It’s been a full week since the UN’s climate conference in Copenhagen started, and nothing ground shaking has come out of the meetings so far (beyond protesting, and an interesting scandal). Of course, gathering leaders from around the world to discuss tangible restrictions on carbon emissions seems to have only brought tension over the past decade, despite increasing evidence of global warming. Yet in the buildup to this year’s talks in Copenhagen, there was a general agreement that the major players in climate change discussions would undoubtedly be America and China: the biggest polluting powers have the most at stake, yet finding a suitable agreement on reduction would undoubtedly be difficult. Tensions have already risen between the two powers, and with only two days before Premier Wen Jiabao and President Obama go to Copenhagen (and only four more days of conference), time is running out.
A lot has been written since our last update on Friday, so we present you with a roundup of what’s made the headlines this weekend. Needless to say, we’re hoping that some progress is made: we don’t want to end up underwater!
- In case you’re a little unsure what the details regarding the Copenhagen summit are, the AP has a brief and easily comprehensible summary of the major topics and goals for the convention.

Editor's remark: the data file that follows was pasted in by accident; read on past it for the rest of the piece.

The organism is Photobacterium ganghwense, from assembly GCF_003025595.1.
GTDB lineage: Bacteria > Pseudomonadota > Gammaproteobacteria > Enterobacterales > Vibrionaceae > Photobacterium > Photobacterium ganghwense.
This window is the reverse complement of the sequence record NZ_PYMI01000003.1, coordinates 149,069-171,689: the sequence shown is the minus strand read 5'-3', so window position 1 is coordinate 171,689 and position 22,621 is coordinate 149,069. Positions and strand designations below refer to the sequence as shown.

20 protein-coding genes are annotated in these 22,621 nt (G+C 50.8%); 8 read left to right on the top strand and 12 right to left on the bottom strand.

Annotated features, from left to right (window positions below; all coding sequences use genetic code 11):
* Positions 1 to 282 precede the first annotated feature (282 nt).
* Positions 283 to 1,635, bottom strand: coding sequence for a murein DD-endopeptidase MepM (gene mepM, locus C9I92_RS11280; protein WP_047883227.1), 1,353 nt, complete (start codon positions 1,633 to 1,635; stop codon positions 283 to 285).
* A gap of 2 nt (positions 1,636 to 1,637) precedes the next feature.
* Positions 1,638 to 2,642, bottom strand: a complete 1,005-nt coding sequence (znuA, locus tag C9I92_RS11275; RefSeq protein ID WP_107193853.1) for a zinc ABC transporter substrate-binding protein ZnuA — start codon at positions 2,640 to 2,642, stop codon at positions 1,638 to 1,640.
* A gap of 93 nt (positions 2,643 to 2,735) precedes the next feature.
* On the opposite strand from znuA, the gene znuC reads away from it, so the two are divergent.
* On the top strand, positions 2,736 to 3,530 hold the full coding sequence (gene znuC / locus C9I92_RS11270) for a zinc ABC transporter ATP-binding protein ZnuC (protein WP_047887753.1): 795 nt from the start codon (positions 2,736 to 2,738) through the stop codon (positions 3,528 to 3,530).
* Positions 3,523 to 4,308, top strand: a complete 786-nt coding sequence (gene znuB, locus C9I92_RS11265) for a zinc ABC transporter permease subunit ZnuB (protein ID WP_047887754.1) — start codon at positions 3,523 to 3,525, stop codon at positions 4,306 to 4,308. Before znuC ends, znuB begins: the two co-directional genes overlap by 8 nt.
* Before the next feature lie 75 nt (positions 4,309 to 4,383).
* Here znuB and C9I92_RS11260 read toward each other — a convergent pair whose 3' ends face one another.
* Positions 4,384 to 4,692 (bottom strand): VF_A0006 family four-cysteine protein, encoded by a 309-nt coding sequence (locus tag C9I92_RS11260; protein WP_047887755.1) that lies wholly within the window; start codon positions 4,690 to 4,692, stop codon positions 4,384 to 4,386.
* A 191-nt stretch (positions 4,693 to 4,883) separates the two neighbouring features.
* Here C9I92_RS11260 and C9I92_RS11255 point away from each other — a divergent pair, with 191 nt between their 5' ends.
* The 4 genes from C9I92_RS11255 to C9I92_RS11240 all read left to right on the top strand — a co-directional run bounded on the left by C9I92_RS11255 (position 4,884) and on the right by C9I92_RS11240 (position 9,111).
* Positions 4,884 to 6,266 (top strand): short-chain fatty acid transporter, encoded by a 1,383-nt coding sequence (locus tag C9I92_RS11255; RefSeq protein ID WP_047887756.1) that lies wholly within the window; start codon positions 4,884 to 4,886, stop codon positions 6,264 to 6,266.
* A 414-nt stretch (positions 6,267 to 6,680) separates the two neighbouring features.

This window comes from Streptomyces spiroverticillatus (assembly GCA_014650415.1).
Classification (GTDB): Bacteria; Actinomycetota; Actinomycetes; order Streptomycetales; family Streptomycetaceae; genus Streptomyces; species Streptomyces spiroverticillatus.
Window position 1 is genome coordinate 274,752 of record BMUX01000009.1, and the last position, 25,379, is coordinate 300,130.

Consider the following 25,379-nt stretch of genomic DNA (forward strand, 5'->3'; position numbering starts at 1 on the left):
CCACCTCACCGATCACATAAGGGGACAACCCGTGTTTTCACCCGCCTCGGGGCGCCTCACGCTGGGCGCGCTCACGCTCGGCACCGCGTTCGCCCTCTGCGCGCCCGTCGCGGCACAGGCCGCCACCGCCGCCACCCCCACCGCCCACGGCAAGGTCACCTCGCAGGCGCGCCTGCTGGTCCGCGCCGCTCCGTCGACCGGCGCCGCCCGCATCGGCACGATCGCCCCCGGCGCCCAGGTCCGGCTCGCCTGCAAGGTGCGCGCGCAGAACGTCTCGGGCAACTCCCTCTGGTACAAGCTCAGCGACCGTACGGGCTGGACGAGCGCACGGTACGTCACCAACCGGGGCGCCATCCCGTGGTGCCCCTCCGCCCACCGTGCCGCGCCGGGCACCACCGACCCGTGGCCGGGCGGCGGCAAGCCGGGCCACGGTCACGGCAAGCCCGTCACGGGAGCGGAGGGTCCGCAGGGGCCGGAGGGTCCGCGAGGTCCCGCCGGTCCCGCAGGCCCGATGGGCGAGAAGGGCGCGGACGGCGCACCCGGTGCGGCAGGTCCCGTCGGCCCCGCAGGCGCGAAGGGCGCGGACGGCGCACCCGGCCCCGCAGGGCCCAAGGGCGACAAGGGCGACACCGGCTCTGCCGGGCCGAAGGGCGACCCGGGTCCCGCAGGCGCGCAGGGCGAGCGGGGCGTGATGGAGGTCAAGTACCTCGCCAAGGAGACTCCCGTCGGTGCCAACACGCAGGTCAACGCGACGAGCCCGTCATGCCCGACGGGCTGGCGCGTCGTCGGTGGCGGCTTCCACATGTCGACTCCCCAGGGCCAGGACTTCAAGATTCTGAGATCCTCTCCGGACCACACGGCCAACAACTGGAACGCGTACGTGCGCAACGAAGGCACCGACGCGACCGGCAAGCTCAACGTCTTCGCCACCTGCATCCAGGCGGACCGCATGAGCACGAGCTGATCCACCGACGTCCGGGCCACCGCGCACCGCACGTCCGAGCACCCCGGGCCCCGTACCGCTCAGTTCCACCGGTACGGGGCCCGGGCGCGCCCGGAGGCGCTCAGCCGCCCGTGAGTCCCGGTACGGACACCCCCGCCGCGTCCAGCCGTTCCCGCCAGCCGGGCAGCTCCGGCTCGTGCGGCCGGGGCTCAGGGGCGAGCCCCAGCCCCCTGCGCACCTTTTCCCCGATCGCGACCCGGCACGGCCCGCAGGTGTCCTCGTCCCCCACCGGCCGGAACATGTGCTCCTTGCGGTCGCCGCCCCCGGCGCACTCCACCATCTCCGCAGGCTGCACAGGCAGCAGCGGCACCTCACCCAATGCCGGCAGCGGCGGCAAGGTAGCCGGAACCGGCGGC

- The Wall Street Journal has a review of the US and China’s respective positions regarding emissions regulation, the funding necessary for it, and the long term effects and goals.
- The AP has an article on the open hostilities between the US and China over failed emissions targets and carbon credits, and how both countries demands show highly different and potentially incompatible goals.
- While the foreign press has been focusing on the climate talks, China Daily would like us to know that Premier Wen Jiabao has been feverishly calling the leaders of other nations in a bout of cellular diplomacy before his arrival in Copenhagen. The Premier didn’t call president Obama, however, because it seems the two are clear where the other stands.
- Evan Osnos of The New Yorker’s Letter to China column has a long, in-depth article about Beijing’s efforts to clean up carbon emissions, and is certainly worth a read.
- And finally, if it wasn’t hard enough to get the United States and China to agree on major issues, it seems that a lot of the smaller countries want their own agendas heard and considered. Thus, we bring you our favorite headline of the climate changes, from ABC news: “Copenhagen agreement hard to reach.” So very, very true.
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